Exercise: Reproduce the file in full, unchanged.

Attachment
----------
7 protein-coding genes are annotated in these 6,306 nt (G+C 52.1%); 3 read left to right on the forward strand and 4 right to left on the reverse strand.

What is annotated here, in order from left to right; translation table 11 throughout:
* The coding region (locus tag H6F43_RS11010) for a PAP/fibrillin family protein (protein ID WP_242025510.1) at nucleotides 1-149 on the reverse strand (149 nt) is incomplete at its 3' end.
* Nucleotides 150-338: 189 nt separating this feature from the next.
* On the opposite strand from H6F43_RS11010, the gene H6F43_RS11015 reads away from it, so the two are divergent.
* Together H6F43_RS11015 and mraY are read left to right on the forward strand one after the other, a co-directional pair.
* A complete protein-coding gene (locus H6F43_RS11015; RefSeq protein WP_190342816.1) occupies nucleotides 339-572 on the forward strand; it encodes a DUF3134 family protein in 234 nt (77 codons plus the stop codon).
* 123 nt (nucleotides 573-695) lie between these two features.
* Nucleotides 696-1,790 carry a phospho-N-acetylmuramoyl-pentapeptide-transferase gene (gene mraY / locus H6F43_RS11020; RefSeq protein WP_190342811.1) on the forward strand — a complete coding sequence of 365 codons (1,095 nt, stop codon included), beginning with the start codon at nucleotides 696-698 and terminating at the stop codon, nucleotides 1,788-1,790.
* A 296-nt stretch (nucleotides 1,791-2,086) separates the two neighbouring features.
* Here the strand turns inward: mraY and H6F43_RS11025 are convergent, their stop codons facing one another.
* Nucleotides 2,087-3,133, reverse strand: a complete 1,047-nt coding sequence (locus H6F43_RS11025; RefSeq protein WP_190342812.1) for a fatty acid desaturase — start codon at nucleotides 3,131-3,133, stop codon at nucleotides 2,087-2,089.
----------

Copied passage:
7 protein-coding genes are annotated in these 6,306 nt (G+C 52.1%); 3 read left to right on the forward strand and 4 right to left on the reverse strand.

What is annotated here, in order from left to right; translation table 11 throughout:
* The coding region (locus tag H6F43_RS11010) for a PAP/fibrillin family protein (protein ID WP_242025510.1) at nucleotides 1-149 on the reverse strand (149 nt) is incomplete at its 3' end.
* Nucleotides 150-338: 189 nt separating this feature from the next.
* On the opposite strand from H6F43_RS11010, the gene H6F43_RS11015 reads away from it, so the two are divergent.
* Together H6F43_RS11015 and mraY are read left to right on the forward strand one after the other, a co-directional pair.
* A complete protein-coding gene (locus H6F43_RS11015; RefSeq protein WP_190342816.1) occupies nucleotides 339-572 on the forward strand; it encodes a DUF3134 family protein in 234 nt (77 codons plus the stop codon).
* 123 nt (nucleotides 573-695) lie between these two features.
* Nucleotides 696-1,790 carry a phospho-N-acetylmuramoyl-pentapeptide-transferase gene (gene mraY / locus H6F43_RS11020; RefSeq protein WP_190342811.1) on the forward strand — a complete coding sequence of 365 codons (1,095 nt, stop codon included), beginning with the start codon at nucleotides 696-698 and terminating at the stop codon, nucleotides 1,788-1,790.
* A 296-nt stretch (nucleotides 1,791-2,086) separates the two neighbouring features.
* Here the strand turns inward: mraY and H6F43_RS11025 are convergent, their stop codons facing one another.
* Nucleotides 2,087-3,133, reverse strand: a complete 1,047-nt coding sequence (locus H6F43_RS11025; RefSeq protein WP_190342812.1) for a fatty acid desaturase — start codon at nucleotides 3,131-3,133, stop codon at nucleotides 2,087-2,089.